Having foresight and the fortitude to plan for the decade ahead is not an easy feat.  Minister Bond’s deserves credit for sticking up for B.C. on the Canada Jobs Grant file and for tackling the skills training challenge that looms.

The Canada Jobs Fund and Canada Jobs Grant agreement in principle is good news for British Columbians. The agreement means there is a $65 million pot of money that the province will invest in skills training through the Canada Jobs Fund. It also means that the new job grant will provide up to $15,000 per person for training costs.  Businesses with a plan to train British Columbians for an existing job or a better job will be eligible to apply for a Canada Job Grant.  Most importantly, it will help workers get the skills they need and put skills training decisions in the hands of employers.

There is no easy solution to resolving the skills training shortage and there are challenges ahead. It is a shared responsibility between government and industry, and government is doing its share with limited and scarce resources.

What is most evident is Minister Bond is leaving no stone unturned and taking necessary steps to ensure  we have a trained workforce with the skills to meet our labour demands today and tomorrow.

With the major resource and infrastructure projects pending including LNG, they are steadfastly determined to ensuring that British Columbians are first in line for those jobs.

Federal decision on New Prosperity Mine hurts B.C.

Rejecting Taseko’s proposed New Prosperity mine comes as a surprise and is huge blow to the future of B.C.’s economy and for the Williams Lake community.  Because of the federal government’s decision, 1200 construction workers will not have jobs and 500 British Columbians will not benefit from permanent jobs. It means losing $730 million in added provincial and federal revenue during its operating life.

One of our competitive advantages is our ability to harness the power of our vast natural resource sector responsibly. We have been doing so for decades. In B.C., the sustainable environmental practices of mining are a global beacon of good practice and we are the world’s leading centre of expertise for mineral exploration.

When the world is watching, the decision to reject the New Prosperity mine sends the wrong message. Our province is focused on getting a foothold in emerging markets and attracting new investment so that the private sector can create stable, well-paying jobs for British Columbians.  Jobs in communities like Williams Lake where they are looking to grow and to keep families close to home.

A recent edition of our Construction Monitor explores the benefits of the New Prosperity mine and what it means to B.C.’s future.

CEO Breakfast Focused on LNG and the Economy

Minister Rich Coleman addresses packed room at ICBA's 17th annual CEO Breakfast
Minister Rich Coleman addresses packed room at ICBA’s 17th annual CEO Breakfast

With more than 200 construction industry leaders and representatives, it was a crowded room at ICBA’s 17th annual CEO breakfast. This year’s keynote speakers included Deputy Premier and Minister of Natural Gas Development, Rich Coleman and BCBC’s Executive Vice President and Chief Policy Officer, Jock Finlayson.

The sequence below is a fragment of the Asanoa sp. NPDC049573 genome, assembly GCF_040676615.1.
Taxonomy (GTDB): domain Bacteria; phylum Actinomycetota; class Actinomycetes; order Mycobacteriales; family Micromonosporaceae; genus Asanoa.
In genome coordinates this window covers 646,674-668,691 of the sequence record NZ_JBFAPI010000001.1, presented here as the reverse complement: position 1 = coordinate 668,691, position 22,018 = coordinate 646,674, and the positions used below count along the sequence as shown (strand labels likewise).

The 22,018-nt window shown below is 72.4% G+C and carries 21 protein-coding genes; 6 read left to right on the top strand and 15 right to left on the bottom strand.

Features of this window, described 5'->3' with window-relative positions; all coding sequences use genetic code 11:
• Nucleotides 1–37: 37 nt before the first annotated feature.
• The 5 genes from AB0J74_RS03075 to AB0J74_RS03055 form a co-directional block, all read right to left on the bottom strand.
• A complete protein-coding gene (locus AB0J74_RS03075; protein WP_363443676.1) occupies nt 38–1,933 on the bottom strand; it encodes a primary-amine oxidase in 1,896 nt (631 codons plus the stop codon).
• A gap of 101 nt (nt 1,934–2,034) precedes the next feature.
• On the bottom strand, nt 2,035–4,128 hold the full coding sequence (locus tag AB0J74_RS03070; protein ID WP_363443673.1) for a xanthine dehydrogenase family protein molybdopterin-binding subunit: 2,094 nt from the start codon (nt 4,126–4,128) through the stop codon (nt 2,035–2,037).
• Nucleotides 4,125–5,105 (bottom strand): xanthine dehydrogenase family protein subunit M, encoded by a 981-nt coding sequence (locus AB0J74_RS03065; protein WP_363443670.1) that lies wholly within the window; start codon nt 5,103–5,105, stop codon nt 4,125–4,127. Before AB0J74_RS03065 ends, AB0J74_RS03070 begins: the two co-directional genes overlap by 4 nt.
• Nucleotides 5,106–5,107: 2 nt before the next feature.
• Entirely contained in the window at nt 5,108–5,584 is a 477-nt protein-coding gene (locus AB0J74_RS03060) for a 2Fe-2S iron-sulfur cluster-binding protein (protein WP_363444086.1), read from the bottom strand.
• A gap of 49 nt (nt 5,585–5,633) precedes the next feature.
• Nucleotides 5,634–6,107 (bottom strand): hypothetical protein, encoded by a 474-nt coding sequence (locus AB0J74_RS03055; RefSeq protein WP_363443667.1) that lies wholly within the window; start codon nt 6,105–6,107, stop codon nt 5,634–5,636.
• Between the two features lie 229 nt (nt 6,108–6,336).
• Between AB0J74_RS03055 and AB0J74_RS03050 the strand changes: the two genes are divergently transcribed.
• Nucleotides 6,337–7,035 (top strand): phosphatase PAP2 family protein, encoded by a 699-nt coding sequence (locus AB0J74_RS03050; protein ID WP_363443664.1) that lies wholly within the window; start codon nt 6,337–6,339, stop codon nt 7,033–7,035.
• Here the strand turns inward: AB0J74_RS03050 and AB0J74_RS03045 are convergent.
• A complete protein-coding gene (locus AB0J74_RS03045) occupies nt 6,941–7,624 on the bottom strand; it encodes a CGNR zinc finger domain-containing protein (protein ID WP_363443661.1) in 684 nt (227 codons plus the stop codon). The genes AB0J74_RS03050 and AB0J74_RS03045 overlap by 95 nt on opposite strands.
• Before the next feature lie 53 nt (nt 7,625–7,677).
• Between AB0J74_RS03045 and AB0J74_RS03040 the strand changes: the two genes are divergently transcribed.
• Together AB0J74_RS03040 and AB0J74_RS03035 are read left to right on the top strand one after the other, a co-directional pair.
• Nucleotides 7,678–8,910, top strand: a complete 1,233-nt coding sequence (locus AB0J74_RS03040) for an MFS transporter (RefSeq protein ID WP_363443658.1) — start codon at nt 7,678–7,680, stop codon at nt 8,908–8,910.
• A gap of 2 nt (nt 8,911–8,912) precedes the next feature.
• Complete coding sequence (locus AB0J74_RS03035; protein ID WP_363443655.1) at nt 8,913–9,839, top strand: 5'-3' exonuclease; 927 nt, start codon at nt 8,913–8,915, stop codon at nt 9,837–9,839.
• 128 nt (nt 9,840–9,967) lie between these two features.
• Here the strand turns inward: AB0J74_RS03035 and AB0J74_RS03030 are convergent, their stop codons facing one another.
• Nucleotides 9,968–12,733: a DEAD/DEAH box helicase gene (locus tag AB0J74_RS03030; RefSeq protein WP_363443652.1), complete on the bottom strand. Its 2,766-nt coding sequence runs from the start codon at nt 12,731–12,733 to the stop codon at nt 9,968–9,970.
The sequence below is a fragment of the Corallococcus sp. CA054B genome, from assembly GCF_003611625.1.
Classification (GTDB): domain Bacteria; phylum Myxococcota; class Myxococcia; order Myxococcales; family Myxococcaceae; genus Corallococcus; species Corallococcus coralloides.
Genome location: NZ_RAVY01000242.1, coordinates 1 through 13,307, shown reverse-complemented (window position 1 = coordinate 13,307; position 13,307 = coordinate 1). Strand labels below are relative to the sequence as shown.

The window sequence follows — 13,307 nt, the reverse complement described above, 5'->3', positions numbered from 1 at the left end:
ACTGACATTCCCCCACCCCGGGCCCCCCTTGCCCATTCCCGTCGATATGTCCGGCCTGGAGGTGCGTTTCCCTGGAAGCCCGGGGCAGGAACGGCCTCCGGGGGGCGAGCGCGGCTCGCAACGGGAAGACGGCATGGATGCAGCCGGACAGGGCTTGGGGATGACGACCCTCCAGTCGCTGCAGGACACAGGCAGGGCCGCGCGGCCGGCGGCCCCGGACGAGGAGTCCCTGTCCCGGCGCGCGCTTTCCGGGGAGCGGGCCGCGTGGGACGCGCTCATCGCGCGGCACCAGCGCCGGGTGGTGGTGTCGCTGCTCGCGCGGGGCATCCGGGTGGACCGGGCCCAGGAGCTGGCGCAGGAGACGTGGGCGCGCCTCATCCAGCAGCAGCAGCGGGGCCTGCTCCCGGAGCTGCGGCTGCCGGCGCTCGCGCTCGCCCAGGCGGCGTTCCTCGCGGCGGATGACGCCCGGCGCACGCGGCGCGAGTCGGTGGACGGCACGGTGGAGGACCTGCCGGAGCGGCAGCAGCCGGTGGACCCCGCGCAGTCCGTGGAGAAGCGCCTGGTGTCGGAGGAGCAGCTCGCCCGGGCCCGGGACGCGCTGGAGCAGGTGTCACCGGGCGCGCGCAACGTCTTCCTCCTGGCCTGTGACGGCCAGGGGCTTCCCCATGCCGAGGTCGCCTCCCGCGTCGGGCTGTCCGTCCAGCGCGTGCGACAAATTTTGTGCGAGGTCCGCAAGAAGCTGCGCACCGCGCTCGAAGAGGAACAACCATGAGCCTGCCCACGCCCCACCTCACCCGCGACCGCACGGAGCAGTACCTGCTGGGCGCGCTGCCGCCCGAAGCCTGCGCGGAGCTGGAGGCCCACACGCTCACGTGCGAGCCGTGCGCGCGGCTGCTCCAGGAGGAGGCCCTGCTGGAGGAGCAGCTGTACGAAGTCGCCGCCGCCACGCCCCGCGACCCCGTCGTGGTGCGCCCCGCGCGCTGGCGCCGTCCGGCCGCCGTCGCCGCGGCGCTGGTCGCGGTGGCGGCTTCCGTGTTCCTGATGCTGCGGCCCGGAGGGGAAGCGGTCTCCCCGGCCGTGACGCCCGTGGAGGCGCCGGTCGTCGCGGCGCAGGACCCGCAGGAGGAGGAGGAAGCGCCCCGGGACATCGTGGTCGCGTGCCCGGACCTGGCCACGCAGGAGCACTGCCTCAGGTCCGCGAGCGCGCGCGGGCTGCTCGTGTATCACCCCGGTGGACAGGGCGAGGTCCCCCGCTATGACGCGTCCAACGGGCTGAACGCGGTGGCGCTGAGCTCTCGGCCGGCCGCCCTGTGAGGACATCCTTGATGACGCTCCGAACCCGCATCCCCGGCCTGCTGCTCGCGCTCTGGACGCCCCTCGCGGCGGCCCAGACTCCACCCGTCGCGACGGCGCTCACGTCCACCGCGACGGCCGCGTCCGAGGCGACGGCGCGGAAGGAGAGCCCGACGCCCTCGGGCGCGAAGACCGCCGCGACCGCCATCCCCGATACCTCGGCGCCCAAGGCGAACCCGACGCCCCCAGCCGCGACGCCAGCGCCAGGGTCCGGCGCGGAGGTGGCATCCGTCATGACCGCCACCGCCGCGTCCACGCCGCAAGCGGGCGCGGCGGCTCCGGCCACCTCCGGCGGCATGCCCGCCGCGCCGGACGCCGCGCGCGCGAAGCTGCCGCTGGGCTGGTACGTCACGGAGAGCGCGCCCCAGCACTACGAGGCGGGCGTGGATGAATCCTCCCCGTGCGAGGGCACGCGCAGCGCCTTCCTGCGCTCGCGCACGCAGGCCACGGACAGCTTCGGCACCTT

The plans for a new liquefied natural gas industry are taking shape. It was clear from Minister Coleman’s remarks there is real momentum and B.C. can emerge as a leader in this industry. So far,12 proponents are interested in building LNG plants and final investment decisions are expected this year. If three of these multibillion-dollar LNG plants are up and running by 2020, that could result in thousands of construction jobs. This bodes well for our industry.

BC Utility Commission decision favours competition

ICBA along with the Mechanical Contractors Association of B.C., HRAI and Ameresco formed the Coalition for Open Competition and came forward to oppose Fortis BC’s attempts to broaden their gas distribution monopoly and compete unfairly in the heating and air conditioning market. The Coalition’s voice was heard.

The BC Utilities Commission (BCUC) came down firmly on the side of competition. They rejected Fortis BC’s application to expand its business into mechanical contracting. Fortis BC’s application would allow their work  to be regulated by guaranteed pricing. This would extend their monopoly and hurt the small businesses in this market. Read more

Construction industry’s changing role is vital for prosperity in B.C.

As we move into 2014, the future of British Columbia’s construction industry is looking bright.

With massive resource projects on the horizon and a recently re-elected provincial government that wants to harness the power of these projects to drive economic prosperity for all, thousands of new jobs will be created.

One example is the rapidly growing Liquefied Natural Gas (LNG) industry. As of today, there are 12 projects in various stages of development. They are some of the largest projects in our province’s history. Just one, the Pacific NorthWest LNG project, is larger than the proposed Keystone Pipeline expansion in the United States. Read more